South County High School (Virginia)
Ueda High School (Nagano, Japan)
Ueda High School (Nagano, Japan)
Boonsboro High School (Maryland)
Boonsboro High School (Maryland)

Links:

Feb 6, 2018

School Visits in Japan Provide Great Insight

Students at Fukuoka Futaba High School
Students at Fukuoka Futaba High School

In December KAC President, Ayako Smethurst, and I visited seven high schools around Japan that are participating in Global Classmates. As always, it was a joy to meet the teachers and students participating in the program and learn more about how they are implementing the program into their classroom and the impact the program is having on them.

What quickly became clear is that students truly enjoy being able to connect with teens in the U.S. and learn English in a natural and practical way. Their stories provided insight into what it is that moves them. Below are several fun examples:

A boy from Toho Jr. and Sr. High School (Tokyo) lit up as he talked about the “Takis” (spicy tortilla chip) that he received as part of the omiyage gift exchange project. Soon after consuming them, he scoured the internet to find where he could buy it in Japan, but soon realized he can only get it in the U.S. With a big smile he proclaimed, “Now I just need to go to the U.S. to buy it!” He is also enjoying English now, proclaiming, “last year I hated English, but this year I get to talk to American students and learn from them. It’s fun!”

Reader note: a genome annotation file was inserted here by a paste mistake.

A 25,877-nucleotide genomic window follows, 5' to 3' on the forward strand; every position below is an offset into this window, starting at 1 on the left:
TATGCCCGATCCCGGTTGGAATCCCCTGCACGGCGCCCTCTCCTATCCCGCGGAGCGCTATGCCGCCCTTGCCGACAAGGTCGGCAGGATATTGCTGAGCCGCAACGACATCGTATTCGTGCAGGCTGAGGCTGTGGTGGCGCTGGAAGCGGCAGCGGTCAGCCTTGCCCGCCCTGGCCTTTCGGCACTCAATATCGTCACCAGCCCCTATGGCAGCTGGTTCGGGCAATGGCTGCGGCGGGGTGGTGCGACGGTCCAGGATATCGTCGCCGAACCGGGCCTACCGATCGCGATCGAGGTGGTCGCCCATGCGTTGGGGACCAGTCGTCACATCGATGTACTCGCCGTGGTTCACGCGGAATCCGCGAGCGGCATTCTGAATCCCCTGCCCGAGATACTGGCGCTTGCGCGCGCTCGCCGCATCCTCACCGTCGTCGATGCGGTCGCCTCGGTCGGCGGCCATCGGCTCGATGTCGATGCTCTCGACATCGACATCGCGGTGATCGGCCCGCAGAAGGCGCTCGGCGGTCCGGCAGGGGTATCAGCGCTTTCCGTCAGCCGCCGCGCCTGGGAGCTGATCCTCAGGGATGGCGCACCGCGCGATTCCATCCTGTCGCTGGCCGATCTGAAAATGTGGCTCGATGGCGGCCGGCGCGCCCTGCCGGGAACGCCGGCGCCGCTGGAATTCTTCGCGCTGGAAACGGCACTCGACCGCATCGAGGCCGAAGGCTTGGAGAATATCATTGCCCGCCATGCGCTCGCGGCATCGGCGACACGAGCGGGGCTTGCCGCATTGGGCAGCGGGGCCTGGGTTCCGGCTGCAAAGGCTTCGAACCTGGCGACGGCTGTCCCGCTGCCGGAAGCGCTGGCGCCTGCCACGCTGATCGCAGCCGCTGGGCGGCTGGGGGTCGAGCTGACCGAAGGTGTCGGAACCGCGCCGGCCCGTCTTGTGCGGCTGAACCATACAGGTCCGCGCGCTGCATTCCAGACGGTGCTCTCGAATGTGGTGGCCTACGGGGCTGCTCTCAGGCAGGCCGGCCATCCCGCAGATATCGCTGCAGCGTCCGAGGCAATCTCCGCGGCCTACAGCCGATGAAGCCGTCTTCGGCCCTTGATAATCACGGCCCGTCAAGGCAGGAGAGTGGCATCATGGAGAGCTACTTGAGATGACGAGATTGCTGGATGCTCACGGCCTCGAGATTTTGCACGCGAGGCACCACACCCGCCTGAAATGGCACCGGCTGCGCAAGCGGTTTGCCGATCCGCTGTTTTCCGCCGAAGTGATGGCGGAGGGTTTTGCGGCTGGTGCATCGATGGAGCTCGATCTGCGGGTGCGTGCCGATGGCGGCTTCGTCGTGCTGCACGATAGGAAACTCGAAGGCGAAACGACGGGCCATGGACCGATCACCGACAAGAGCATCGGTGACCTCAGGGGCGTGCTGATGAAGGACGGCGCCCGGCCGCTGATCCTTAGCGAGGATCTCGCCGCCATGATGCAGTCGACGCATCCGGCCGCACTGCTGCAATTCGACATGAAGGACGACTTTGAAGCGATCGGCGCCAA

A girl from Yamasaki High School (Tokyo) proudly showed me her weather app on her cell phone saying, “I added the weather for where our partner school is located in California because I’m always curious how the weather is where they are.” She said she checked it daily and hopes she can go there someday.

And two girls from Himeji Shikisai High School (Hyogo) talked about their personal connections to specific students at their partner school in the U.S. One girl talked about her new friend and said, “I think she knows more about Japanese games than I do! Now we’ve become close over this and share various things with one another. I love being able to talk with her.” Another girl revealed through giggles how she wanted to talk more with one boy at her partner school, but didn’t know what to say. She said, “When we wrote our self-introductions he said he liked Pokemon, and I do, too. I got really excited and want to talk with him more now.” Then with a smile she said, “I need to figure out what to say to him!”

We hope this experience will motivate the students to continue their study of the foreign language, learn about each other’s cultures and even study abroad in the future. Perhaps one day, some of the students will meet each other in person! 

Kobe Commercial High School
Kobe Commercial High School
A student checks the partner school's weather
A student checks the partner school's weather
Saga Agricultural High School posting comments
Saga Agricultural High School posting comments

Links: